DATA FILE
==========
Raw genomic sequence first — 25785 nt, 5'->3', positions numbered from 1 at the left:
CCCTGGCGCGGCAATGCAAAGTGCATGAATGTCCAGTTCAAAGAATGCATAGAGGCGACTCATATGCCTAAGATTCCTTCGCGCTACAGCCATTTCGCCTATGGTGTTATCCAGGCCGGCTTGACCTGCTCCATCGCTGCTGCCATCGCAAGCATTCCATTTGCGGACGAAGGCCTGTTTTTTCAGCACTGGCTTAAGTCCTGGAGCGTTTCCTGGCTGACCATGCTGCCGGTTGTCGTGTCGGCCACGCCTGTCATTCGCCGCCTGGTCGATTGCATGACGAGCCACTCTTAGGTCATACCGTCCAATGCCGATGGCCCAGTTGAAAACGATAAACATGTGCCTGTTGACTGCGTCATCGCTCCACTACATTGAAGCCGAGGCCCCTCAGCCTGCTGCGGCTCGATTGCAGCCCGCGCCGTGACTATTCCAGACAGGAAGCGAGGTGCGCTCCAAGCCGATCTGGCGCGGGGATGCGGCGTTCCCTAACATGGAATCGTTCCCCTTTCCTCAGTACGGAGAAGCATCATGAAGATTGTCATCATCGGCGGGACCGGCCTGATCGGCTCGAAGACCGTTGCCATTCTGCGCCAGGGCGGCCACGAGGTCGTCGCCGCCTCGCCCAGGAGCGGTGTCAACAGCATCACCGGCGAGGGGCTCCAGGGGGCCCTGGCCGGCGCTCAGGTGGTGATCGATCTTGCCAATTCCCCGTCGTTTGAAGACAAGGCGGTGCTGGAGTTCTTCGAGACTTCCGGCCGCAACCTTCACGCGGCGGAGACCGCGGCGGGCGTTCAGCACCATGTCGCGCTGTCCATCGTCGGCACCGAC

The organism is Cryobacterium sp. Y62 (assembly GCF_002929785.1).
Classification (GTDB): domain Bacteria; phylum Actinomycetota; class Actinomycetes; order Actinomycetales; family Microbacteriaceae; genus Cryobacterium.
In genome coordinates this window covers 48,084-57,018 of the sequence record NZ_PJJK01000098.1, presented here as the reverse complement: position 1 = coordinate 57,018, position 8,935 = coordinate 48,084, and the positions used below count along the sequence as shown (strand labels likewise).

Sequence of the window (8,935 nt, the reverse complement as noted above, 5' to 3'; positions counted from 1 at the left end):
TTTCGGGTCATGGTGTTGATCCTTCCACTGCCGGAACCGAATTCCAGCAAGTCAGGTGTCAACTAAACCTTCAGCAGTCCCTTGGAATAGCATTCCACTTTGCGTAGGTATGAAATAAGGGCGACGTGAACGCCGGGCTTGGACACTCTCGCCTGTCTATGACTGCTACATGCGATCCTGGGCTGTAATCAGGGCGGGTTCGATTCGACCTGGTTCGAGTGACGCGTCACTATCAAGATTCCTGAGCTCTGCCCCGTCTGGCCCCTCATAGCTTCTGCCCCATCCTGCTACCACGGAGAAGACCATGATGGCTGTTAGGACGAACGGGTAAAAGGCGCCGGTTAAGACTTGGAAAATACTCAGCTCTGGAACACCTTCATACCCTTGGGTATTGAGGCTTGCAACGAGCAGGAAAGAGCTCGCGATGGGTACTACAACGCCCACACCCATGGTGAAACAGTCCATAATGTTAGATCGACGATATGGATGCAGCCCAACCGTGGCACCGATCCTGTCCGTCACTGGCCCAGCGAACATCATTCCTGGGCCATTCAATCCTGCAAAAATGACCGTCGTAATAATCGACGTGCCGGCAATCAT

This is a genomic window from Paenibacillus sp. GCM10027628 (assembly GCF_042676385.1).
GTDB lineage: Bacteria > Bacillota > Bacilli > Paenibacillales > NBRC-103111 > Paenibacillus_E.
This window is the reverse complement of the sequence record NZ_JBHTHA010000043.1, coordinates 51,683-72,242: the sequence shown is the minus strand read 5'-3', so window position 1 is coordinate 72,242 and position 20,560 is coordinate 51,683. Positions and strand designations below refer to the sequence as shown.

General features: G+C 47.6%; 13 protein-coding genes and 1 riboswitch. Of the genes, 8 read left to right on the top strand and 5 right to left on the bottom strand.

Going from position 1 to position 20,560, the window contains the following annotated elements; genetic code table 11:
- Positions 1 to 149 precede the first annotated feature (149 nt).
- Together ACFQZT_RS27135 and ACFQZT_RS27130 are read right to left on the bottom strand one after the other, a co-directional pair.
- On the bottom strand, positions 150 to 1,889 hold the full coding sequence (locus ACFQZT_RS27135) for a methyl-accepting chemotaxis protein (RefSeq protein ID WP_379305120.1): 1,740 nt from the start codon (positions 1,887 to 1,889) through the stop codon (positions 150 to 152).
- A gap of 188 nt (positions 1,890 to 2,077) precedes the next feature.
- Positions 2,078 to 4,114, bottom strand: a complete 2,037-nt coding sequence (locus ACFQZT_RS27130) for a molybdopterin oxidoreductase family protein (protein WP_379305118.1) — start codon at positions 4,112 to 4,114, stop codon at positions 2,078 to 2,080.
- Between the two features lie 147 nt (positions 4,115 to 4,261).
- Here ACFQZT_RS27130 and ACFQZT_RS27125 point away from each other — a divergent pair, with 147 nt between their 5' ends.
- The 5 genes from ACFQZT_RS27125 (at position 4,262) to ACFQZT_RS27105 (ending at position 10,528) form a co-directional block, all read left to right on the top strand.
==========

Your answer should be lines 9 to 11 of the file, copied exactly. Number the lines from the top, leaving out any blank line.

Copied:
GTDB lineage: Bacteria > Bacillota > Bacilli > Paenibacillales > NBRC-103111 > Paenibacillus_E.
This window is the reverse complement of the sequence record NZ_JBHTHA010000043.1, coordinates 51,683-72,242: the sequence shown is the minus strand read 5'-3', so window position 1 is coordinate 72,242 and position 20,560 is coordinate 51,683. Positions and strand designations below refer to the sequence as shown.

General features: G+C 47.6%; 13 protein-coding genes and 1 riboswitch. Of the genes, 8 read left to right on the top strand and 5 right to left on the bottom strand.